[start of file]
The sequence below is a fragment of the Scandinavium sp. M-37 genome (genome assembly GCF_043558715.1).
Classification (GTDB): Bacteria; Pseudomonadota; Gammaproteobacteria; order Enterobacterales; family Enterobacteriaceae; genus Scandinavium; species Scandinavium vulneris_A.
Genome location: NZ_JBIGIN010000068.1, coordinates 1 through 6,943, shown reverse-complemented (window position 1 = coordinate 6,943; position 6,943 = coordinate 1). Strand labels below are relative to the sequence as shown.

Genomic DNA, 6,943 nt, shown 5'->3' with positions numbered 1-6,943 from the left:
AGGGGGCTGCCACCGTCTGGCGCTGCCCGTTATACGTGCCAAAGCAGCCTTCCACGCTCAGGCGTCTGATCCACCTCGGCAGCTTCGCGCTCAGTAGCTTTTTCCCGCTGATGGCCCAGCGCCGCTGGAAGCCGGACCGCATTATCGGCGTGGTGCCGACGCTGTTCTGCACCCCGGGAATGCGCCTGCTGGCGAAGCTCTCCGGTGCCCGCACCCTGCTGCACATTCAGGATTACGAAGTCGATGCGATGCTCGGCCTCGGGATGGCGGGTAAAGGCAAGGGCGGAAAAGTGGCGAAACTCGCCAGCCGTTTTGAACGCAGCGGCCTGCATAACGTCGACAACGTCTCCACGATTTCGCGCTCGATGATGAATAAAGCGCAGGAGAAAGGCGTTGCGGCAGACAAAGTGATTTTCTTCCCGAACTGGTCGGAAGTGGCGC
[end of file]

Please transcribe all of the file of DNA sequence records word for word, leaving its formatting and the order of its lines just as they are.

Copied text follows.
The sequence below is a fragment of the Scandinavium sp. M-37 genome (genome assembly GCF_043558715.1).
Classification (GTDB): Bacteria; Pseudomonadota; Gammaproteobacteria; order Enterobacterales; family Enterobacteriaceae; genus Scandinavium; species Scandinavium vulneris_A.
Genome location: NZ_JBIGIN010000068.1, coordinates 1 through 6,943, shown reverse-complemented (window position 1 = coordinate 6,943; position 6,943 = coordinate 1). Strand labels below are relative to the sequence as shown.

Genomic DNA, 6,943 nt, shown 5'->3' with positions numbered 1-6,943 from the left:
AGGGGGCTGCCACCGTCTGGCGCTGCCCGTTATACGTGCCAAAGCAGCCTTCCACGCTCAGGCGTCTGATCCACCTCGGCAGCTTCGCGCTCAGTAGCTTTTTCCCGCTGATGGCCCAGCGCCGCTGGAAGCCGGACCGCATTATCGGCGTGGTGCCGACGCTGTTCTGCACCCCGGGAATGCGCCTGCTGGCGAAGCTCTCCGGTGCCCGCACCCTGCTGCACATTCAGGATTACGAAGTCGATGCGATGCTCGGCCTCGGGATGGCGGGTAAAGGCAAGGGCGGAAAAGTGGCGAAACTCGCCAGCCGTTTTGAACGCAGCGGCCTGCATAACGTCGACAACGTCTCCACGATTTCGCGCTCGATGATGAATAAAGCGCAGGAGAAAGGCGTTGCGGCAGACAAAGTGATTTTCTTCCCGAACTGGTCGGAAGTGGCGC